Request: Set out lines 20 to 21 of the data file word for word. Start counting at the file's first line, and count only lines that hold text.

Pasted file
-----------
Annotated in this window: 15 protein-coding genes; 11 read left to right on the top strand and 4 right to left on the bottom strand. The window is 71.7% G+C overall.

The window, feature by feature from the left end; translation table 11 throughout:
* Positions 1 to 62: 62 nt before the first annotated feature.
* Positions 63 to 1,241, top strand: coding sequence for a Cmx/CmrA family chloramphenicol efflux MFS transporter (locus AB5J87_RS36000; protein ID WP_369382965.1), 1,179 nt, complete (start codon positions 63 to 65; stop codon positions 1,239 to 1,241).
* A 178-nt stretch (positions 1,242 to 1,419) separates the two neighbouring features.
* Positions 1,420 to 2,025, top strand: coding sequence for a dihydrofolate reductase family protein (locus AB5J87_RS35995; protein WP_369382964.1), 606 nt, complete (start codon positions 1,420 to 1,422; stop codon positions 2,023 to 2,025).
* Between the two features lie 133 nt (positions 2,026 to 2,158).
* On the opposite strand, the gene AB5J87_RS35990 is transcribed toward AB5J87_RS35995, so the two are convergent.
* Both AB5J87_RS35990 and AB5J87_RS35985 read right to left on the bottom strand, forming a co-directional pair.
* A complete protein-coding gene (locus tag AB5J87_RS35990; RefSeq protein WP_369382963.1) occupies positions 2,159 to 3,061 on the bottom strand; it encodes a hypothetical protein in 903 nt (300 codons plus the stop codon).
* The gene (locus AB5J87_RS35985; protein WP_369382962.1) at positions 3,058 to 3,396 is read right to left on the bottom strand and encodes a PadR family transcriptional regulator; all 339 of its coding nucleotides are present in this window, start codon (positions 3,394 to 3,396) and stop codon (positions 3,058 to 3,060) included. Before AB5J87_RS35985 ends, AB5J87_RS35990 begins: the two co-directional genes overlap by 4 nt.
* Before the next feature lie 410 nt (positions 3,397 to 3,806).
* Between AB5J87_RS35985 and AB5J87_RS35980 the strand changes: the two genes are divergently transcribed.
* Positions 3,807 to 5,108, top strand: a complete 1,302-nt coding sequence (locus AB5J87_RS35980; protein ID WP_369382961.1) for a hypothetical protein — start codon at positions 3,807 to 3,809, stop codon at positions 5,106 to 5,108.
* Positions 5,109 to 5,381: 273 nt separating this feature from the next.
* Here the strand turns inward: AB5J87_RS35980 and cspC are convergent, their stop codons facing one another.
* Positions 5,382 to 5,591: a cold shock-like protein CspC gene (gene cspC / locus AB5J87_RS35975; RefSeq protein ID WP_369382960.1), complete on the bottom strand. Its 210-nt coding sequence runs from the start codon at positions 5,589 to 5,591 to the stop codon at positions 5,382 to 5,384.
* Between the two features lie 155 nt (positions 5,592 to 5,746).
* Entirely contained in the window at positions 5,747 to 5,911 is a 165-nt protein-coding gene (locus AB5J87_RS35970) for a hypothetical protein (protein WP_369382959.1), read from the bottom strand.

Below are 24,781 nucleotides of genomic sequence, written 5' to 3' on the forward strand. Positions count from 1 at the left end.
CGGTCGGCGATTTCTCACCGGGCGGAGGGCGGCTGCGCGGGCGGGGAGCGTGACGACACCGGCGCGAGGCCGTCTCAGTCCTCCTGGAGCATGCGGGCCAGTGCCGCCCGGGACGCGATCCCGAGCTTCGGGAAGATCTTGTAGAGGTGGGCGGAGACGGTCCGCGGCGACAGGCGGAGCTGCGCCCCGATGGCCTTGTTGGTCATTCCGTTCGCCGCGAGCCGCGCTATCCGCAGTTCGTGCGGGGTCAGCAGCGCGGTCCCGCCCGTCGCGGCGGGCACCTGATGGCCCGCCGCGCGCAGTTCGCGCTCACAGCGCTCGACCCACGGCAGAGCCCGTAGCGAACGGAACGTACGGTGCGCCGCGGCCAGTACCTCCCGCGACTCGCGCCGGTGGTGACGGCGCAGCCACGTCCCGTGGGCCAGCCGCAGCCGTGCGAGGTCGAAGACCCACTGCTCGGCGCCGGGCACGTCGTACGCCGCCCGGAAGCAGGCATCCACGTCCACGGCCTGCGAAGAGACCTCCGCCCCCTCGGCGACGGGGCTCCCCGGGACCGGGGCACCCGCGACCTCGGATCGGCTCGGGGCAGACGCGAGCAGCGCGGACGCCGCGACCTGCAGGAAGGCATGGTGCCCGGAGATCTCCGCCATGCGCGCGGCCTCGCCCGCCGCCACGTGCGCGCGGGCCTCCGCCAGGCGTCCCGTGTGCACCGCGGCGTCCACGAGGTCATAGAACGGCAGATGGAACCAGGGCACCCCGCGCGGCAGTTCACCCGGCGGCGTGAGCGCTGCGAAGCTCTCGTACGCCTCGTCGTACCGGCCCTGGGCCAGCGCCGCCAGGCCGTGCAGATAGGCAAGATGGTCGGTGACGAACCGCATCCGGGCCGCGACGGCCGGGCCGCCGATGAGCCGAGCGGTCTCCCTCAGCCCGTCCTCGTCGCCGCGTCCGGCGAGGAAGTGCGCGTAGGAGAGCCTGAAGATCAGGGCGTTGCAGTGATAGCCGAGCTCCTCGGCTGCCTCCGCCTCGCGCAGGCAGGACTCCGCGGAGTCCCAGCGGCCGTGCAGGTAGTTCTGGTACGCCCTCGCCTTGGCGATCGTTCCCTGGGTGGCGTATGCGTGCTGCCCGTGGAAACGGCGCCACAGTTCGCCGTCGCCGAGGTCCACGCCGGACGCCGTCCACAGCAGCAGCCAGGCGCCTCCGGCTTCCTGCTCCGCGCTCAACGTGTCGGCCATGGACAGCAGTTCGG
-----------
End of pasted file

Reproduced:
Below are 24,781 nucleotides of genomic sequence, written 5' to 3' on the forward strand. Positions count from 1 at the left end.
CGGTCGGCGATTTCTCACCGGGCGGAGGGCGGCTGCGCGGGCGGGGAGCGTGACGACACCGGCGCGAGGCCGTCTCAGTCCTCCTGGAGCATGCGGGCCAGTGCCGCCCGGGACGCGATCCCGAGCTTCGGGAAGATCTTGTAGAGGTGGGCGGAGACGGTCCGCGGCGACAGGCGGAGCTGCGCCCCGATGGCCTTGTTGGTCATTCCGTTCGCCGCGAGCCGCGCTATCCGCAGTTCGTGCGGGGTCAGCAGCGCGGTCCCGCCCGTCGCGGCGGGCACCTGATGGCCCGCCGCGCGCAGTTCGCGCTCACAGCGCTCGACCCACGGCAGAGCCCGTAGCGAACGGAACGTACGGTGCGCCGCGGCCAGTACCTCCCGCGACTCGCGCCGGTGGTGACGGCGCAGCCACGTCCCGTGGGCCAGCCGCAGCCGTGCGAGGTCGAAGACCCACTGCTCGGCGCCGGGCACGTCGTACGCCGCCCGGAAGCAGGCATCCACGTCCACGGCCTGCGAAGAGACCTCCGCCCCCTCGGCGACGGGGCTCCCCGGGACCGGGGCACCCGCGACCTCGGATCGGCTCGGGGCAGACGCGAGCAGCGCGGACGCCGCGACCTGCAGGAAGGCATGGTGCCCGGAGATCTCCGCCATGCGCGCGGCCTCGCCCGCCGCCACGTGCGCGCGGGCCTCCGCCAGGCGTCCCGTGTGCACCGCGGCGTCCACGAGGTCATAGAACGGCAGATGGAACCAGGGCACCCCGCGCGGCAGTTCACCCGGCGGCGTGAGCGCTGCGAAGCTCTCGTACGCCTCGTCGTACCGGCCCTGGGCCAGCGCCGCCAGGCCGTGCAGATAGGCAAGATGGTCGGTGACGAACCGCATCCGGGCCGCGACGGCCGGGCCGCCGATGAGCCGAGCGGTCTCCCTCAGCCCGTCCTCGTCGCCGCGTCCGGCGAGGAAGTGCGCGTAGGAGAGCCTGAAGATCAGGGCGTTGCAGTGATAGCCGAGCTCCTCGGCTGCCTCCGCCTCGCGCAGGCAGGACTCCGCGGAGTCCCAGCGGCCGTGCAGGTAGTTCTGGTACGCCCTCGCCTTGGCGATCGTTCCCTGGGTGGCGTATGCGTGCTGCCCGTGGAAACGGCGCCACAGTTCGCCGTCGCCGAGGTCCACGCCGGACGCCGTCCACAGCAGCAGCCAGGCGCCTCCGGCTTCCTGCTCCGCGCTCAACGTGTCGGCCATGGACAGCAGTTCGG